Higher buyer interest not reflected in housing market activity


While REINZ’s October figures saw an increase in enquiry and open home attendance in some regions, rising interest rates have caused hesitancy

  • The median price for residential property in Aotearoa New Zealand decreased 7.5% annually, from $892,000 to $825,000 in October 2022.
  • There was a monthly uptick of 1.9% in the national median price (September 2022: $810,000).
  • New Zealand excluding Auckland recorded a 3.4% decrease in annual median price movement.
  • There was one record median price: Marlborough saw a 20.7% annual increase, up to $781,000.
  • Sales activity is down 34.7% — from 7,486 to 4,892.
  • Annual comparisons reflect a month when lockdown Alert Level 3 restrictions were eased (6 October) in Auckland, which saw a significant uptick in transactional volume.
  • Nationally, the housing market value — measured by the REINZ House Price Index — dropped 10.9% annually and is down 12.4% from its peak in November 2021.
  • Rising interest rates and changes to tax legislation and property regulation are affecting the market — salespeople report hesitancy amongst buyers and concern amongst vendors that the value of their property will decline.
  • Properties are staying on the market longer; the national median days to sell was 44 in October, an annual increase of 10 days — but down from 47 in September.
  • Stock levels were up 74.7% compared to October 2021; listings were down 4.0% compared to the same period last year.
  • With all regions seeing more property for sale, buyers have greater choice.

While October sees an increase in enquiry and open home attendance in some regions, rising interest rates have caused hesitancy amongst buyers across Aotearoa New Zealand. The national median price showed improvement on September. Still, prices continue to ease, sales activity remains down and properties are taking longer to sell than in October 2021, according to the latest data and insights from the Real Estate Institute of New Zealand (REINZ), home of the most complete, accurate and up-to-date real estate data in New Zealand.

Across New Zealand, median prices for residential property (excluding sections) decreased 7.5% annually, from $892,000 in October 2021 to $825,000 in October 2022. Month-on-month, this represents a 1.9% increase from $810,000 in September.

The median residential property price for New Zealand excluding Auckland, decreased 3.4% — from $750,500 to $725,000. There was a month-on-month increase of 1.5% from $714,000 in September.

Four regions had an annual increase in median price in October 2022, and the Marlborough region reached a record median price — up 20.7% to $781,000.

Auckland’s median price decreased 12.7% compared to October last year, from $1,249,000 to $1,090,000. The region has recorded six consecutive months of annual median price decreases for the first time since August 2008 to January 2009. All seven Auckland districts had negative annual median price movements; North Shore saw a decrease of 18.2%, followed by Papakura, down 17.3%.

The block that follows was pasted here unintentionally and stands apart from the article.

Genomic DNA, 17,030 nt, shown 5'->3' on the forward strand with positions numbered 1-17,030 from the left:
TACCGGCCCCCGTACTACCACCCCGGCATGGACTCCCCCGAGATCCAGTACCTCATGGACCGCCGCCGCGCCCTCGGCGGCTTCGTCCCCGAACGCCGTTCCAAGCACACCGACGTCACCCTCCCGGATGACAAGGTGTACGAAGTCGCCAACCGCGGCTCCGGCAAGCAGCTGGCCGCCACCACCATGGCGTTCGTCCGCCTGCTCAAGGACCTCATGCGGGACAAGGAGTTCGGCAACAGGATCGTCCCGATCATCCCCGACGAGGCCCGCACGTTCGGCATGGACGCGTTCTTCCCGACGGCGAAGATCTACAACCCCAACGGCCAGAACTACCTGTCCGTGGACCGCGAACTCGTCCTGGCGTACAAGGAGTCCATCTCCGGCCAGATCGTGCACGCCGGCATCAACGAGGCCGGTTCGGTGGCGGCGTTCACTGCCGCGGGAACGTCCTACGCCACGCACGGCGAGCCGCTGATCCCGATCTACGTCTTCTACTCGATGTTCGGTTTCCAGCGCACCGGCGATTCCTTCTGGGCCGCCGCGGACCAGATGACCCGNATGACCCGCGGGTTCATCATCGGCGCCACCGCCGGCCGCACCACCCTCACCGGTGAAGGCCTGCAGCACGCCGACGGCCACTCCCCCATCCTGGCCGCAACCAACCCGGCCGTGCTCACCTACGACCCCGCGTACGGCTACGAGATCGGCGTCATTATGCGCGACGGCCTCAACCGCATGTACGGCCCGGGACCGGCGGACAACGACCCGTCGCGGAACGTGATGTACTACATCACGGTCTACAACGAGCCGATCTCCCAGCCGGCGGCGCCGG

In Wellington, the median price was down 17.2% annually, from $1,000,000 to $828,000 in October 2022. Wellington has recorded five consecutive months of year-on-year median price decreases — the first time since May to September 2011. All eight Territorial Authorities (TAs) had negative annual median price movements, with South Wairarapa seeing the greatest decrease, down 33.7%, followed by Carterton, down 26.5%.

Two TAs achieved record median prices; The Marlborough District reached a median price record of $781,000, and Invercargill City reached a record $485,000. More information on activity by region and TA record median prices can be found in the regional commentaries section of the Monthly Property Report.

“In October 2021, increased optimism over the easing of lockdown restrictions in Auckland combined with a delay to the introduction of changes to the Credit Contracts and Consumer Finance Act (CCCFA) from October to December impacted market activity,” REINZ Chief Excutive Jen Baird says.

“Able to transact and keen to move before tougher lending restrictions were implemented, people come to market hard and fast, contributing to a sense of urgency that is reflected in REINZ property data for October last year and is apparent in our annual comparisons.

“In October 2022, the national median price decreased 7.5% compared to the same period last year. Four regions bucked the trend — with Marlborough reaching a record median price. It is worth noting while the region’s location and size mean it can be less affected by some market headwinds, the median price is more subject to variability than bigger regions due to the smaller volume of transactions. For example, in September, the region recorded its lowest median price since August 2021; this month, it hit a record high. Time will tell if this high is the new normal or an anomaly due to a relatively small number of sales.

“This year, several compounding factors have created uncertainty and hesitancy in the market where there was confidence and urgency last year — rising interest rates and the cost of living, tax legislation and property regulation, tightened lending criteria, and global events with macro-economic impacts.

“We see downward pressure on prices, and the pace of the market has come down. However, over the last couple of months, salespeople have observed an increase in enquiries and a noticeable increase in the number of first home buyers back in the market,” Baird observes.

Sales activity down year-on-year, some regions see monthly uptick

The number of residential property sales across New Zealand decreased annually by 34.7%, from 7,486 in October 2021 to 4,892 in October 2022. Month-on-month, there was a decrease of 4.3%.

The sales count for New Zealand excluding Auckland decreased by 30.4% annually, from 4,798 to 3,338. Sales activity fell 2.4% compared to September 2022.